Tyler Brûlé dissects the weekend’s biggest and most interesting news stories with panellists Benno Zogg and Eemeli Isoaho, and our friends and contributors in the UK and Japan.
Monocle’s Emma Nelson is joined by Latika Bourke to review the weekend’s top stories, Gillian Dobias in Paris covering topics from Fashion Week to the Arc de Triomphe art installation, and Solène Léger on the Zürich Film Festival.
BY LYDIA WOOLEVER
“The largest genuine Maryland oyster—the veritable bivalve of the Chesapeake, still to be had at oyster roasts down the river and at street stands along the wharves—is as large as your open hand,” wrote Mencken in 1913. “A magnificent, matchless reptile! Hard to swallow? Dangerous? Perhaps to the novice, the dastard. But to the veteran of the raw bar, the man of trained and lusty esophagus, a thing of prolonged and kaleidoscopic flavors, a slow slipping saturnalia, a delirium of joy!”
H.L. MENCKEN WAS ONTO SOMETHING when he declared the Chesapeake Bay the “immense protein factory.” Abundant with marine life, the nation’s largest estuary has fed its inhabitants for millennia. And while there have always been crabs and rockfish, one species in particular has stood out as an especially vital source of edible and ecological significance. Ugly, strange, sexy, controversial—the small but mighty oyster.
We know, we know. They’re not for everyone. But for anyone living in Maryland—let alone in Baltimore, which was once known as Oyster City—the peculiar, polarizing, pivotal creature is more than just a slippery shellfish. In fact, it’s quite worthy of the title “natural wonder:” a tiny filter feeder so environmentally advantageous that it could once clean the entire bay in a matter of days. A teeny reef builder whose homemade habitats provide shelter for other species but also protection from natural disasters and climate change. A tasty specimen of seafood that built towns, ignited wars, and served as an economic powerhouse—forever imprinting on our cuisine and sense of place.
Georgina Godwin is joined by analyst Stephen Dalziel to flick through the morning’s newspapers and biggest stories. Plus: Andrew Mueller tells us what we learnt this week and Andrew Tuck’s weekly column.
Picasso’s stunning painting ‘Femme Accroupie’, offered in Sotheby’s upcoming Modern Art Evening Sale (9 October | Hong Kong), is a portrait of his ultimate muse and wife, Jacqueline Roque. In this latest Expert Voices, Sotheby’s Chairman Brooke Lampley tells us of the huge artistic inspiration Jacqueline had on Picasso. Discover how this work was the final summation of an entire series of portraits of her, and how it was inspired by master artists of previous centuries.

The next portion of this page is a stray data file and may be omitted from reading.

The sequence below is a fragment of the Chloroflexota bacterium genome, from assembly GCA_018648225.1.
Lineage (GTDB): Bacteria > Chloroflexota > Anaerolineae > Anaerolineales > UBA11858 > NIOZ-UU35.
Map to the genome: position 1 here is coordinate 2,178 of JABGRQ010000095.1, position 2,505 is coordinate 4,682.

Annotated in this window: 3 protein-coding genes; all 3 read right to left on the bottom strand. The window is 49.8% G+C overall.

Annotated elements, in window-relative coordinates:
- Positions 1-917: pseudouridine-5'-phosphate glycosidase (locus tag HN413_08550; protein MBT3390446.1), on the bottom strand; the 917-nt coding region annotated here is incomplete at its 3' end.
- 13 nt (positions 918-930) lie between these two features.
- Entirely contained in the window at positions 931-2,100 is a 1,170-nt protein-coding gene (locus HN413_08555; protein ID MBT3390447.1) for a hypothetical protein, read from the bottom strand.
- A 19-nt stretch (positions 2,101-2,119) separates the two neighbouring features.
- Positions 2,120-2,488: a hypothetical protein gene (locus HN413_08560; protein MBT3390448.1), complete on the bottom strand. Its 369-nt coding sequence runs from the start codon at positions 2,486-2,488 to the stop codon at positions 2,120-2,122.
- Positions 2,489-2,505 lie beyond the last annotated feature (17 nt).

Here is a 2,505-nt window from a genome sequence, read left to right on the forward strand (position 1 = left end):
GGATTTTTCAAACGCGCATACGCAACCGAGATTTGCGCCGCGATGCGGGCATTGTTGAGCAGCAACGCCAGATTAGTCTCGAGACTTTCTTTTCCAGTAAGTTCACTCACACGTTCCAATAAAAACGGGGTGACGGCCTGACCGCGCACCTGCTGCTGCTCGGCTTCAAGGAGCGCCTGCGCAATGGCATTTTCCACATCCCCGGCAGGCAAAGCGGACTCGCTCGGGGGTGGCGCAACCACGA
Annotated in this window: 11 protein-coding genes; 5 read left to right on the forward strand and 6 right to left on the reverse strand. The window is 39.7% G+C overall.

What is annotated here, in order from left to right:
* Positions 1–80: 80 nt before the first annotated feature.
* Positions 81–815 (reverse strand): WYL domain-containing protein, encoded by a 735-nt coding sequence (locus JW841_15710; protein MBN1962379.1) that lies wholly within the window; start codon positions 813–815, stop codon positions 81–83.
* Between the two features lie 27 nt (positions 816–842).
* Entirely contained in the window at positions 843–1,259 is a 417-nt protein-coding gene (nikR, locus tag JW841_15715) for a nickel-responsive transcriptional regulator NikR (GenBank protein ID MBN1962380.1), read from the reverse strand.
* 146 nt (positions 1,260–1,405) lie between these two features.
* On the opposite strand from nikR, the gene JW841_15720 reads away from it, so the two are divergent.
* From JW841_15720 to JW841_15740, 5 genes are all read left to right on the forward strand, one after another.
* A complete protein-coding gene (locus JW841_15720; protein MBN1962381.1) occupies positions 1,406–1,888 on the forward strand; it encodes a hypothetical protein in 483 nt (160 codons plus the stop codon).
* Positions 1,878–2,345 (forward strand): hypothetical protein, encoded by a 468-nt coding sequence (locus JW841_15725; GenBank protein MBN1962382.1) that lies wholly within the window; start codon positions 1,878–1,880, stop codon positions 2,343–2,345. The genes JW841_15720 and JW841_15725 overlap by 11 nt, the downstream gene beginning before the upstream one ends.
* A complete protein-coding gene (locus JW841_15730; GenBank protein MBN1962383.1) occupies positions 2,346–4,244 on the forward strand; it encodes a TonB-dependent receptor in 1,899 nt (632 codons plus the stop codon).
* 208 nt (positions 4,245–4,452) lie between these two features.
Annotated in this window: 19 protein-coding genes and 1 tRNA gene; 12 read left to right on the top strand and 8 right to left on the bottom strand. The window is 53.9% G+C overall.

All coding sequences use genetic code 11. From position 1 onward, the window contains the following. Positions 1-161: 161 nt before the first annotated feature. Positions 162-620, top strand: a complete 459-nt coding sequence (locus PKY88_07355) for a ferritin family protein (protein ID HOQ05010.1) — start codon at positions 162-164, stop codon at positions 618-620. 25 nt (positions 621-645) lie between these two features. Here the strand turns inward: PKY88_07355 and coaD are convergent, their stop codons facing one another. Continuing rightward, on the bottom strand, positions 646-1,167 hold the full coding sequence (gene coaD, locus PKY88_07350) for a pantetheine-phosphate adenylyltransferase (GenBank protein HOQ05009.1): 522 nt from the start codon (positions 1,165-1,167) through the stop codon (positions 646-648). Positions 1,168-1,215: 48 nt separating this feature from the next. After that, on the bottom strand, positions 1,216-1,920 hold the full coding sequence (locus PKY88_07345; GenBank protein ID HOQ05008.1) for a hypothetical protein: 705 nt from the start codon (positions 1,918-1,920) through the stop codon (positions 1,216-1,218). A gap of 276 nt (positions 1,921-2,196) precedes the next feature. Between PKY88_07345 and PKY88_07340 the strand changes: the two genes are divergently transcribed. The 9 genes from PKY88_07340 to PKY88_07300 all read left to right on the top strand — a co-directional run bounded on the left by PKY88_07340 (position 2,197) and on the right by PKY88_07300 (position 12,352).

News and stories from London on September 25, 2021.
If there is one landmark that encapsulates the spirit of New York City, with all its glamour, charm and singularity, it is The Carlyle Hotel. An Upper East Side institution since it opened in 1930, The Carlyle has become synonymous with luxury, status and sophistication. Its suites have housed presidents and princesses, dukes and duchesses, and Hollywood’s most honored stars.
Commemorating the hotel’s ninetieth anniversary and featuring the recent renovation by the esteemed designer Tony Chi, this all-new edition of The Carlyle explores the hotel’s storied history and its status as an enduring icon. With exclusive interviews with celebrity patrons and never-before-seen photographs from the earliest archives up to today’s most exclusive parties, this stunning volume is an homage to the rich past and vibrant present of this grand, world-famous hotel.
James Reginato, Writer-at-Large for Vanity Fair and a contributor to Sotheby’s Magazine, is the author of Great Houses, Modern Aristocrats. A leading journalist, he was formerly W Magazine’s Features Director.
Regarded as one of the preeminent rock musicians of our time, Lenny Kravitz has transcended genre, style, race and class over the course of a forty-year musical career. Reveling in the soul, rock and funk influences the 1960s and 1970s, the writer, producer and multi-instrumentalist has won four consecutive Grammy® Awards. His eleven studio albums have sold forty million worldwide and his creative firm Kravitz Design Inc. touts an impressive portfolio of ventures, including hotel properties and high-end brands like Rolex, Leica and Dom Pérignon. He’s the author of Flash, which showcases rock photography and his memoir, Let Love Rule, landed him on The New York Times Best Seller List.